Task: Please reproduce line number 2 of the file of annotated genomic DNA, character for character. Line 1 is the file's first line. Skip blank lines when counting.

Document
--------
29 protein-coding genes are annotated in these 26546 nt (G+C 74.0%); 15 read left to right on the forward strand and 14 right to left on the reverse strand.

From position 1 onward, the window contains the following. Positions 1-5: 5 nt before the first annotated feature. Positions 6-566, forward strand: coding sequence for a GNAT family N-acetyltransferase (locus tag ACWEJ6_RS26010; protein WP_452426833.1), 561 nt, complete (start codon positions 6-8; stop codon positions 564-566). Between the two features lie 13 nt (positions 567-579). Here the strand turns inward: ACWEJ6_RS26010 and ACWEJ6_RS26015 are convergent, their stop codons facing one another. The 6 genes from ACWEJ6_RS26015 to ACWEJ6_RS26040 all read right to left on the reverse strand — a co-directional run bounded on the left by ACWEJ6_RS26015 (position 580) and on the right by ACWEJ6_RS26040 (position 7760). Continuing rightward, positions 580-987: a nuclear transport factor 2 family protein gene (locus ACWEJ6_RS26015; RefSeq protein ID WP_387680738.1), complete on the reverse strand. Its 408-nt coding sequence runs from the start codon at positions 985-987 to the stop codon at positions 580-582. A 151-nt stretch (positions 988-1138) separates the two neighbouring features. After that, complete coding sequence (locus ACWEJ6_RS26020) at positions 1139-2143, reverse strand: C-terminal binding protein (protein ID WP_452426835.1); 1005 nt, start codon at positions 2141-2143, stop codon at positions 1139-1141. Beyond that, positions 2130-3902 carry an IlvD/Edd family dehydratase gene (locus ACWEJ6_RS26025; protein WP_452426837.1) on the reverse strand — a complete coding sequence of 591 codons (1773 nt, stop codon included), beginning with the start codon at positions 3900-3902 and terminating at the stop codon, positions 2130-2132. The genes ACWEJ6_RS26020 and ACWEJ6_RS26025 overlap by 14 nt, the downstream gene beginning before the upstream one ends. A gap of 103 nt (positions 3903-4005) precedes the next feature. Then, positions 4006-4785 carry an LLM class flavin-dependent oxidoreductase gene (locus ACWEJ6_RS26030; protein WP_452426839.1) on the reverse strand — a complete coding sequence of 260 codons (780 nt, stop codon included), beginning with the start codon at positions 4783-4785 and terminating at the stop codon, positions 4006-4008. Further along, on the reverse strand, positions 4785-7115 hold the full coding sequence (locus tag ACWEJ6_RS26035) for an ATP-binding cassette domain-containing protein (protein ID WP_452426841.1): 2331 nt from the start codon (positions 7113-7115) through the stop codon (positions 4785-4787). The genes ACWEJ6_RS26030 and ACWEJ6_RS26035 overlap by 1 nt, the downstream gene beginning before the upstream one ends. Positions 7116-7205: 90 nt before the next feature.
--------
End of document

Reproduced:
From position 1 onward, the window contains the following. Positions 1-5: 5 nt before the first annotated feature. Positions 6-566, forward strand: coding sequence for a GNAT family N-acetyltransferase (locus tag ACWEJ6_RS26010; protein WP_452426833.1), 561 nt, complete (start codon positions 6-8; stop codon positions 564-566). Between the two features lie 13 nt (positions 567-579). Here the strand turns inward: ACWEJ6_RS26010 and ACWEJ6_RS26015 are convergent, their stop codons facing one another. The 6 genes from ACWEJ6_RS26015 to ACWEJ6_RS26040 all read right to left on the reverse strand — a co-directional run bounded on the left by ACWEJ6_RS26015 (position 580) and on the right by ACWEJ6_RS26040 (position 7760). Continuing rightward, positions 580-987: a nuclear transport factor 2 family protein gene (locus ACWEJ6_RS26015; RefSeq protein ID WP_387680738.1), complete on the reverse strand. Its 408-nt coding sequence runs from the start codon at positions 985-987 to the stop codon at positions 580-582. A 151-nt stretch (positions 988-1138) separates the two neighbouring features. After that, complete coding sequence (locus ACWEJ6_RS26020) at positions 1139-2143, reverse strand: C-terminal binding protein (protein ID WP_452426835.1); 1005 nt, start codon at positions 2141-2143, stop codon at positions 1139-1141. Beyond that, positions 2130-3902 carry an IlvD/Edd family dehydratase gene (locus ACWEJ6_RS26025; protein WP_452426837.1) on the reverse strand — a complete coding sequence of 591 codons (1773 nt, stop codon included), beginning with the start codon at positions 3900-3902 and terminating at the stop codon, positions 2130-2132. The genes ACWEJ6_RS26020 and ACWEJ6_RS26025 overlap by 14 nt, the downstream gene beginning before the upstream one ends. A gap of 103 nt (positions 3903-4005) precedes the next feature. Then, positions 4006-4785 carry an LLM class flavin-dependent oxidoreductase gene (locus ACWEJ6_RS26030; protein WP_452426839.1) on the reverse strand — a complete coding sequence of 260 codons (780 nt, stop codon included), beginning with the start codon at positions 4783-4785 and terminating at the stop codon, positions 4006-4008. Further along, on the reverse strand, positions 4785-7115 hold the full coding sequence (locus tag ACWEJ6_RS26035) for an ATP-binding cassette domain-containing protein (protein ID WP_452426841.1): 2331 nt from the start codon (positions 7113-7115) through the stop codon (positions 4785-4787). The genes ACWEJ6_RS26030 and ACWEJ6_RS26035 overlap by 1 nt, the downstream gene beginning before the upstream one ends. Positions 7116-7205: 90 nt before the next feature.